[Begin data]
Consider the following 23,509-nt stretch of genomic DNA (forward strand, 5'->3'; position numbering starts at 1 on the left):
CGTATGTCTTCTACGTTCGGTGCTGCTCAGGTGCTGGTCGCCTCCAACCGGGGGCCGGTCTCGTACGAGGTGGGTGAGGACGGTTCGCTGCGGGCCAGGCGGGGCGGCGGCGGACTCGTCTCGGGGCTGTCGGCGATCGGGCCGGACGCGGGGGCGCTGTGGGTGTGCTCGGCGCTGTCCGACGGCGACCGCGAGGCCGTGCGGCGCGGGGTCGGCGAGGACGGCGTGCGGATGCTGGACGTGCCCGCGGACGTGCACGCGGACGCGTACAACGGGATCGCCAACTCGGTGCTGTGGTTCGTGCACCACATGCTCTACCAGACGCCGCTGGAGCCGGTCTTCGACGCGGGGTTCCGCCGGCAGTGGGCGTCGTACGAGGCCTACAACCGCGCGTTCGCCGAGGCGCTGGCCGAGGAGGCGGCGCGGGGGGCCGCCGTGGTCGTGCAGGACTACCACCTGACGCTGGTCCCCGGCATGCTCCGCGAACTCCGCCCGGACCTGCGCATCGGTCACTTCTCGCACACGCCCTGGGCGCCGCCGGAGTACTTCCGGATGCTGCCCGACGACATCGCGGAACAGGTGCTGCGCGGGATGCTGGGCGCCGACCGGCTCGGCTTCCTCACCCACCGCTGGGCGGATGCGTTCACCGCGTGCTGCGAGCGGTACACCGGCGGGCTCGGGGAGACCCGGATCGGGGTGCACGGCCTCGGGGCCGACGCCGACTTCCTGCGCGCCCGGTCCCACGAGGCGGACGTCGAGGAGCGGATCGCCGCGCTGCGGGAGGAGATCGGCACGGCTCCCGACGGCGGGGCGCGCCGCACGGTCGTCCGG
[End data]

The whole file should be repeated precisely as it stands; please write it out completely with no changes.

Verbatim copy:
Consider the following 23,509-nt stretch of genomic DNA (forward strand, 5'->3'; position numbering starts at 1 on the left):
CGTATGTCTTCTACGTTCGGTGCTGCTCAGGTGCTGGTCGCCTCCAACCGGGGGCCGGTCTCGTACGAGGTGGGTGAGGACGGTTCGCTGCGGGCCAGGCGGGGCGGCGGCGGACTCGTCTCGGGGCTGTCGGCGATCGGGCCGGACGCGGGGGCGCTGTGGGTGTGCTCGGCGCTGTCCGACGGCGACCGCGAGGCCGTGCGGCGCGGGGTCGGCGAGGACGGCGTGCGGATGCTGGACGTGCCCGCGGACGTGCACGCGGACGCGTACAACGGGATCGCCAACTCGGTGCTGTGGTTCGTGCACCACATGCTCTACCAGACGCCGCTGGAGCCGGTCTTCGACGCGGGGTTCCGCCGGCAGTGGGCGTCGTACGAGGCCTACAACCGCGCGTTCGCCGAGGCGCTGGCCGAGGAGGCGGCGCGGGGGGCCGCCGTGGTCGTGCAGGACTACCACCTGACGCTGGTCCCCGGCATGCTCCGCGAACTCCGCCCGGACCTGCGCATCGGTCACTTCTCGCACACGCCCTGGGCGCCGCCGGAGTACTTCCGGATGCTGCCCGACGACATCGCGGAACAGGTGCTGCGCGGGATGCTGGGCGCCGACCGGCTCGGCTTCCTCACCCACCGCTGGGCGGATGCGTTCACCGCGTGCTGCGAGCGGTACACCGGCGGGCTCGGGGAGACCCGGATCGGGGTGCACGGCCTCGGGGCCGACGCCGACTTCCTGCGCGCCCGGTCCCACGAGGCGGACGTCGAGGAGCGGATCGCCGCGCTGCGGGAGGAGATCGGCACGGCTCCCGACGGCGGGGCGCGCCGCACGGTCGTCCGG